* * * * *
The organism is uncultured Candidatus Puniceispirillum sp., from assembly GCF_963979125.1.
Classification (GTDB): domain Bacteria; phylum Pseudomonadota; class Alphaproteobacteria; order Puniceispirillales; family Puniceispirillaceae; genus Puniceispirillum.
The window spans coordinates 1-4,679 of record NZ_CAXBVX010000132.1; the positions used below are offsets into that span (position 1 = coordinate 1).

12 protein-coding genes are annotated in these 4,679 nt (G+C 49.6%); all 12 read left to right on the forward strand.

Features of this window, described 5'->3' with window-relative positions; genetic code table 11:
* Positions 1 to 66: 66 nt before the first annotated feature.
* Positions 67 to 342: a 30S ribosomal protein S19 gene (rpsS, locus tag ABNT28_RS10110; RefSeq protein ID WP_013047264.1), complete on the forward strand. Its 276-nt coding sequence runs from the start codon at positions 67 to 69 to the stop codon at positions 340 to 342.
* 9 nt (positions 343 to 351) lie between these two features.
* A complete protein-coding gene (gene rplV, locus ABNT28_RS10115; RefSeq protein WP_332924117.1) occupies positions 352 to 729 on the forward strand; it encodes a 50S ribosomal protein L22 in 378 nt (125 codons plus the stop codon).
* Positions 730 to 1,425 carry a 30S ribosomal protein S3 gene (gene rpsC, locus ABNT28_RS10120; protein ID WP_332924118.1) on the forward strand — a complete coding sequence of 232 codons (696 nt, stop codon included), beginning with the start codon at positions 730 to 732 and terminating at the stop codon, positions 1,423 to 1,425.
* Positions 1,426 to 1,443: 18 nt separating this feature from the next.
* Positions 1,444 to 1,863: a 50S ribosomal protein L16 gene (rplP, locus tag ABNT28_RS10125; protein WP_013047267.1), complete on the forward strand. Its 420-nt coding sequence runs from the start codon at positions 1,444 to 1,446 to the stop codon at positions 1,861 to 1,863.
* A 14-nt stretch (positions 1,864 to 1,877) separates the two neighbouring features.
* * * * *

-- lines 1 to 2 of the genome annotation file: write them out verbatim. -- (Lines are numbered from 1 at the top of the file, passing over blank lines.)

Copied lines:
The organism is uncultured Candidatus Puniceispirillum sp., from assembly GCF_963979125.1.
Classification (GTDB): domain Bacteria; phylum Pseudomonadota; class Alphaproteobacteria; order Puniceispirillales; family Puniceispirillaceae; genus Puniceispirillum.